By your logic most of the people in Britain don’t matter as they have voted with their feet by not voting, are disenfranchised due to either housing or immigration status, by age or through being incarcerated. I on the other hand think that all of my class deserves a say in how their communities are and how their workplace operates. This is not achieved through abdicating responsibility to someone who has no connection to your community. This is done through real politics on a community level.
You say a revolution is NEVER going to happen. Where did you get your crystal ball? I suppose the Tsar though the revolution was never going to happen.
Social mobility has been increasing in this country aye, but that’s downward social mobility! Social mobility has never been zero in the UK over the last century but it has changed over time. (see image below) Hardly a sign of an advancing society. People today work more hours for less money and enjoy a lower standard of life than they did 50 years ago. Britain also ranks as one of the countries with the lowest quality of life in Europe.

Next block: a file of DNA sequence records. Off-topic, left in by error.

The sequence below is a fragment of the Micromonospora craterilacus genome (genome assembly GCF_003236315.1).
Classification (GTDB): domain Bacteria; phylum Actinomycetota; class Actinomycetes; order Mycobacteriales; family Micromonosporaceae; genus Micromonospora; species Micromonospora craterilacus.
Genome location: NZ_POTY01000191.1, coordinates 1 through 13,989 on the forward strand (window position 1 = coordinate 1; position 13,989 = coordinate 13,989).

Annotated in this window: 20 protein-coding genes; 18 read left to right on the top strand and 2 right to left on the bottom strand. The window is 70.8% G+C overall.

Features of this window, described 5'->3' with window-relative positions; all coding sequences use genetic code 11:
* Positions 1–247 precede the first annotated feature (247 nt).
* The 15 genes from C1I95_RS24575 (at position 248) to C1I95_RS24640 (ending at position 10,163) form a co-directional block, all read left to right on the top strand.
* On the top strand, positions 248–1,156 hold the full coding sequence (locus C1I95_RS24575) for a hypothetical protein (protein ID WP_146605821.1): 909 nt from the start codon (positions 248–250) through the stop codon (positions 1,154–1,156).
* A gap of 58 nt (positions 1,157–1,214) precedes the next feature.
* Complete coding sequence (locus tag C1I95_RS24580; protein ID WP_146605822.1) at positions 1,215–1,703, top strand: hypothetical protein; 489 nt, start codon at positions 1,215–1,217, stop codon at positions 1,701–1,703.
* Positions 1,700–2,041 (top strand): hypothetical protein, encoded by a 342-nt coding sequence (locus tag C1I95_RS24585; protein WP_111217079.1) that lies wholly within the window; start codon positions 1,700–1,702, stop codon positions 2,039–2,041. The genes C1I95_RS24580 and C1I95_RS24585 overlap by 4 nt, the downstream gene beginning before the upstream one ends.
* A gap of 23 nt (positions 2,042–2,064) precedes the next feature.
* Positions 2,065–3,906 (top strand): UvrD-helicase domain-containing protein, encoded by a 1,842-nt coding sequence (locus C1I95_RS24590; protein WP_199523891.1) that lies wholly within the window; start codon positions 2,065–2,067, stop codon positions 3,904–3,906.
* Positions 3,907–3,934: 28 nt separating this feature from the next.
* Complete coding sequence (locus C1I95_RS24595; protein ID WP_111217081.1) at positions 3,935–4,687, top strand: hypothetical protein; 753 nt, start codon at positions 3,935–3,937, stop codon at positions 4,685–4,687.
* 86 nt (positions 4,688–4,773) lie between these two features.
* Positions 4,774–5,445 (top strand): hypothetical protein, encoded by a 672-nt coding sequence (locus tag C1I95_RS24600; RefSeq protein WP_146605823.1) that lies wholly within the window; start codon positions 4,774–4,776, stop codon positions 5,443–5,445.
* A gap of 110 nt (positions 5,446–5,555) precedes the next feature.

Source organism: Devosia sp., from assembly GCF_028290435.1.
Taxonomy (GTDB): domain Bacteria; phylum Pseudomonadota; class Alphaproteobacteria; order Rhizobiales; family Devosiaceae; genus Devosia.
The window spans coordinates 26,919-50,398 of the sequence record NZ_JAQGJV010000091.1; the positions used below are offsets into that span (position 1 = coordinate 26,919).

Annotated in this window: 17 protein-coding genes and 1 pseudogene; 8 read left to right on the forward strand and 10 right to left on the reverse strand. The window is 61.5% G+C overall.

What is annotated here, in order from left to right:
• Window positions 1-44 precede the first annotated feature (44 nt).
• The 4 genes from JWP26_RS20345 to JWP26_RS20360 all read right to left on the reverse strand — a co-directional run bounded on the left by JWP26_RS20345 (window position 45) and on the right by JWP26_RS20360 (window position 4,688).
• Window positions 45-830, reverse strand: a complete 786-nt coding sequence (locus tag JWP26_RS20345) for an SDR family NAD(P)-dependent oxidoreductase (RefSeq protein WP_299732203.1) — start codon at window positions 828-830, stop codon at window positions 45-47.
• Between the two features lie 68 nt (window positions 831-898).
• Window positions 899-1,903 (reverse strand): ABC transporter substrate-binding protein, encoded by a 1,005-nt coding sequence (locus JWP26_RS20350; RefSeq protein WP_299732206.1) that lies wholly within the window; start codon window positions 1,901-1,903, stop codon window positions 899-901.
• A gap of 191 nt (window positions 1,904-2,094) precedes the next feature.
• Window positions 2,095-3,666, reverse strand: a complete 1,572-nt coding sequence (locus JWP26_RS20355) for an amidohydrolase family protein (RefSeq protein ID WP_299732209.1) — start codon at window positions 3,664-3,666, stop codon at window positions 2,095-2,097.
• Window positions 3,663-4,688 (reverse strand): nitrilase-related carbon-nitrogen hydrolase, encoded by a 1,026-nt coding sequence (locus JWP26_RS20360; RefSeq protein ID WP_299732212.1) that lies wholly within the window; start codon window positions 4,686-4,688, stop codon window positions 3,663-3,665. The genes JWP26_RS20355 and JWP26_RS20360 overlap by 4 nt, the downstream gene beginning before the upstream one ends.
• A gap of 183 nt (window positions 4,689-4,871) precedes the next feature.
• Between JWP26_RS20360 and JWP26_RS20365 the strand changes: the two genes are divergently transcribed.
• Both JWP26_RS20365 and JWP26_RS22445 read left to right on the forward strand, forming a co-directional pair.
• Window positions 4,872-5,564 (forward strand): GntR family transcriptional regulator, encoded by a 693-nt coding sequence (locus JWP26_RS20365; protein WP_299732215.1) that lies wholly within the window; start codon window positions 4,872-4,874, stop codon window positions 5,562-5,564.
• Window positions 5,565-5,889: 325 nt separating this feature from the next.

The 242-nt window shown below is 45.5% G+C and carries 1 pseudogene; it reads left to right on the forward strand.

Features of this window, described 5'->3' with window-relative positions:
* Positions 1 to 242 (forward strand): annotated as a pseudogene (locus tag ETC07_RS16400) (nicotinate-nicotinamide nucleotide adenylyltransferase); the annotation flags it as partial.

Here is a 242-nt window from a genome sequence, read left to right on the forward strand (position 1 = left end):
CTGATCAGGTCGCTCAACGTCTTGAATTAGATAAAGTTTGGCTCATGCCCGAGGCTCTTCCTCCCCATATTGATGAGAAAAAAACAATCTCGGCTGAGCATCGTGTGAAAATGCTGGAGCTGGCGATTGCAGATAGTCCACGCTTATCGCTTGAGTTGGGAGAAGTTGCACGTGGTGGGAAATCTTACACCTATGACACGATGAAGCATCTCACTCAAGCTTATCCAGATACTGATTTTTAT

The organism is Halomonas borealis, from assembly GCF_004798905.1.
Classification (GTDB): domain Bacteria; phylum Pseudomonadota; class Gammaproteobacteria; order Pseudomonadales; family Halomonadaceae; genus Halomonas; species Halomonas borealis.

“Immigration does need to be monitored and controlled. You can’t maintain a single culture with unchecked migration. What is Britain and British would be destroyed. Controlled migration with generous asylum laws are the best you could hope for without being swamped by several Billion people who would prefer to live here. If you don’t want to protect any part of our culture I have to ask why? Do you not like yourself? Your family and friends? What is so awful about society?”
First off, I think you need to take a step back and reread what you have written here. The argument you are posing is exactly the same as the argument used by the BNP and by UKIP. I’ll take a bit of time here to address your points one at a time. Sorry if this gets lengthy but the misapprehensions you are working with are frighteningly prevalent throughout society. I’ll look at the specifics of immigration and then at culture, community and the sense of self.